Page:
DAWKINS, James (1760-1843), of Standlynch, Wilts.
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Family and Education
b. 1760, 1st surv. s. of Henry Dawkins† of Over Norton, Oxon. and Standlynch, and bro. of George Hay Dawkins Pennant and Henry Dawkins. educ. Christ Church, Oxf. 4 May 1779, aged 18. m. (1) 3 Sept. 1785, Hannah, da. of Thomas Phipps of Heywood, Wilts. wid. of Charles Long of Grittleton, Wilts., 2s. 1da.; (2) Maria, da. of Gen. Gordon Forbes, s.p. suc. fa. 1814; to estates of his cos. Thomas, 4th Earl of Portmore [S], taking name of Colyear before Dawkins by royal lic. 24 Dec. 1835.
Capt. Wilts. supp. militia 1796, lt.-col. commdt. 1803, col. 1804, 1813.
Dawkins succeeded his father as Member for Chippenham in 1784 and strengthened his interest in the borough by purchasing burgages. He was defeated in 1806, but was returned on petition and was again seated by the House after the election of 1807 when he obtained the same number of votes as another candidate. Following this contest, which had proved very expensive, Dawkins sold his property at Chippenham to John Maitland and in 1812 was returned on the recommendation of the Treasury at Hastings.
In his first Parliament Dawkins acted with opposition and joined the Whig Club, 3 Apr. 1787. In September 1788 Pitt made inquiries about the possibility of ousting him from his seat.1 He met with the Whigs at Burlington House on 11 May 1790 and voted with them against Pitt’s foreign policy, 12 Apr. 1791, 1 Mar. 1792. He was reckoned a supporter of repeal of the Test Act in Scotland in 1791, and was clearly a Portland Whig,2 though not so listed in December 1792. On 10 and 17 Feb. 1793 he joined the ‘third party’ at William Windham’s house:3 seceding from the Whig Club, he ceased to act with opposition. Heir to ancestral West Indian estates, he voted against the abolition of the slave trade, 15 Mar. 1796.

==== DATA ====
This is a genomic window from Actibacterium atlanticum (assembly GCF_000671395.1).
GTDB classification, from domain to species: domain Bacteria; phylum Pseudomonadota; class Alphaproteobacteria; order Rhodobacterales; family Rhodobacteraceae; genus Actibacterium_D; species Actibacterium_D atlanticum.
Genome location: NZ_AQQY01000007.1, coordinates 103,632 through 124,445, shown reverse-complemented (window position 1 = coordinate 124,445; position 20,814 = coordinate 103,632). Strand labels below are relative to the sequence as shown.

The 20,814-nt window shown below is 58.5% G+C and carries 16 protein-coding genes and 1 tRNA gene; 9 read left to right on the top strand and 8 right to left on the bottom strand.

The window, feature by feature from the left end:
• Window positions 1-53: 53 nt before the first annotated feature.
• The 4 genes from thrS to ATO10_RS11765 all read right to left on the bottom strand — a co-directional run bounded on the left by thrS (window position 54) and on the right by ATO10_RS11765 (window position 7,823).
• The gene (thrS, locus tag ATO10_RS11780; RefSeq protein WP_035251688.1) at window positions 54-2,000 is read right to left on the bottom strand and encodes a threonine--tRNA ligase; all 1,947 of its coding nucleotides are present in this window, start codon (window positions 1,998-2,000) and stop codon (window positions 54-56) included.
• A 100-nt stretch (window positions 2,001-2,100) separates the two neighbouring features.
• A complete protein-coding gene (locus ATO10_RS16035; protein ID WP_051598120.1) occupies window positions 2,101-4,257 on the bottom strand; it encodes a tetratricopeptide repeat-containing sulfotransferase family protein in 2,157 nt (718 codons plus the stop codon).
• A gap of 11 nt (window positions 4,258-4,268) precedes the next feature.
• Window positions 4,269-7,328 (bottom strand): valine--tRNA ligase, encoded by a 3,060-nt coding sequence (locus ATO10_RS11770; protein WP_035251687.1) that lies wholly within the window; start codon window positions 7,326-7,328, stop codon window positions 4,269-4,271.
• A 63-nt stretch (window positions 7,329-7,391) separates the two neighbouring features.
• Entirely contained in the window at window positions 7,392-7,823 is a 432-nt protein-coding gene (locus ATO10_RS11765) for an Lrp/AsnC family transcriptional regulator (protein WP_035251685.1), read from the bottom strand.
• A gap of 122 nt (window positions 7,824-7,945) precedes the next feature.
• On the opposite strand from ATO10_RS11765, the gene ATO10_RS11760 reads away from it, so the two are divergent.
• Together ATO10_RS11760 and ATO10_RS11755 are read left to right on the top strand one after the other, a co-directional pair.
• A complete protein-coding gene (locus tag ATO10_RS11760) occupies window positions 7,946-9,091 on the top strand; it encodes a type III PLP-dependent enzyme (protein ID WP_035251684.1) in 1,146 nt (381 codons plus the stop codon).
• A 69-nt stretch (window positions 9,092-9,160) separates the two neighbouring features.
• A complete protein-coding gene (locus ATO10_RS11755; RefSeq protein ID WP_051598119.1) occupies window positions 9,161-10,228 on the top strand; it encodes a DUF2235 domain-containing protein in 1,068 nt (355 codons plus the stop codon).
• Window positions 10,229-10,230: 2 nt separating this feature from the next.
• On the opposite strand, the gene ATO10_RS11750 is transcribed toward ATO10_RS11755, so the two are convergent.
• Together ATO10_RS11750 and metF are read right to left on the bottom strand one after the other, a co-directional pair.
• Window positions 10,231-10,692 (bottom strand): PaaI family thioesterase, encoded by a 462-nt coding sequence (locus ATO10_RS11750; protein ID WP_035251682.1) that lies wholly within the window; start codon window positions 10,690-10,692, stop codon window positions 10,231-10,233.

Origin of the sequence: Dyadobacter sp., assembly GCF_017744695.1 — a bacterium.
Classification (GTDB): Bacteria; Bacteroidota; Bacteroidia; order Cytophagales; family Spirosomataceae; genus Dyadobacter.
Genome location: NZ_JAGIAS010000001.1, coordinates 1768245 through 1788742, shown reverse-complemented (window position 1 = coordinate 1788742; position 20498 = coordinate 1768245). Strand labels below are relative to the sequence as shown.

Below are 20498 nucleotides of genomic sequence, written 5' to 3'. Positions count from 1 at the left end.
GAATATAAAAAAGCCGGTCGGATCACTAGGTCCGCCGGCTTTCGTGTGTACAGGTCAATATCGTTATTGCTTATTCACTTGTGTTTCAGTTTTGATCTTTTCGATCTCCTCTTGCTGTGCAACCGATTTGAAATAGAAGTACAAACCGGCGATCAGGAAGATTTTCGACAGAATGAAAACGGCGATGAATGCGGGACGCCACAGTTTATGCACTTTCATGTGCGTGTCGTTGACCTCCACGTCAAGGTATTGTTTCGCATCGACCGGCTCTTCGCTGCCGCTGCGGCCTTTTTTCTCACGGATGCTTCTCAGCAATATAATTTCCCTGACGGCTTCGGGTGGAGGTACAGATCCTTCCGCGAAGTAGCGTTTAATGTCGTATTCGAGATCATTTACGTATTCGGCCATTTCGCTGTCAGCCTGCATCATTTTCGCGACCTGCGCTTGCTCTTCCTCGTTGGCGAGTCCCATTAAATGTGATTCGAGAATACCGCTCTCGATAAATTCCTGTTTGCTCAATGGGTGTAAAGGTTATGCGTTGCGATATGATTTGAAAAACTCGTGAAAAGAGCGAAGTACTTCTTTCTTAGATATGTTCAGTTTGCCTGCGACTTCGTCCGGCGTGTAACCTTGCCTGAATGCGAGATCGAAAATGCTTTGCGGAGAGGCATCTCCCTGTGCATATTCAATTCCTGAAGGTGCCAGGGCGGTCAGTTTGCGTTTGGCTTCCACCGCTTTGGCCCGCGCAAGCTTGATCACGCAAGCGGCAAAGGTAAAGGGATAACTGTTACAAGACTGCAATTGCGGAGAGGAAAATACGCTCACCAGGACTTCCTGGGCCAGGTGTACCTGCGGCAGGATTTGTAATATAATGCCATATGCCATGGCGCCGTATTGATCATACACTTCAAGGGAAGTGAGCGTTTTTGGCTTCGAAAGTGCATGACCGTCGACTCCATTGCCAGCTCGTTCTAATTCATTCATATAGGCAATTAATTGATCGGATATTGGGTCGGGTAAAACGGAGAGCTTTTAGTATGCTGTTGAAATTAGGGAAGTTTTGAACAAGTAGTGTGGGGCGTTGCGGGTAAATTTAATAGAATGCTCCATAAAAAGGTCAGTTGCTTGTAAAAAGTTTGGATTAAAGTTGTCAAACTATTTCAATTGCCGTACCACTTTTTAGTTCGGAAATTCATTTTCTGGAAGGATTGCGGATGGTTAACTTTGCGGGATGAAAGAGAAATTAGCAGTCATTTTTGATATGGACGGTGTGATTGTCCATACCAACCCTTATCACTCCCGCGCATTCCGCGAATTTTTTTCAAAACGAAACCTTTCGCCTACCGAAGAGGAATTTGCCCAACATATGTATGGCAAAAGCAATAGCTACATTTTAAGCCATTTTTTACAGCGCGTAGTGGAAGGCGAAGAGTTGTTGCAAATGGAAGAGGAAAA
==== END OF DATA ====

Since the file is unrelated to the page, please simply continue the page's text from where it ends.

Dawkins looked to the Duke of Portland for a peerage for his father, but applications of 9 Oct. 1797 and 29 Dec. 1800 met with disappointment.4 He voted for Pitt’s assessed taxes, 4 Jan. 1798, but there is little evidence of further parliamentary activity. On 18 June 1804 Portland summoned him to an interview, to rally him to Pitt’s second ministry.5 He was listed its supporter in September 1804 and July 1805. It was more likely he than his brother Henry who was a die-hard opponent of the abolition of the slave trade, 6 Mar. 1807. Even when Portland came to power in 1807 and noted the family’s wish for a peerage, it was not granted.6
Dawkins rallied to Perceval’s ministry on the address, 23 Jan. 1810, and on the Scheldt questions, 26 Jan., 23 Feb. and 30 Mar. The Whigs were doubtful of him, under the name of ‘James Dickens’. He voted against parliamentary reform, 21 May 1810. On the Regency he appeared in the opposition majority, 1 Jan. 1811. He was in the government minority against Stuart Wortley’s motion, 21 May 1812. He opposed Catholic relief throughout in 1813. As a Treasury supporter after 1812, he voted with them on critical questions such as the Duke of Cumberland’s marriage grant, 29 June and 3 July 1815; the property tax, 18 Mar. 1816; the public revenue bill, 20 June 1816; the suspension of habeas corpus, 23 June 1817, and the Duke of Clarence’s establishment, 15 Apr. 1818. The Treasury included him in their dinner lists in 1818.7 In the next Parliament he was in the majorities against Tierney’s censure motion, 18 May, and for the foreign enlistment bill, 10 June 1819. By 1820 he had been 35 years in Parliament without a murmur credited to him in debate. He died a commoner 13 Mar. 1843, aged 83.8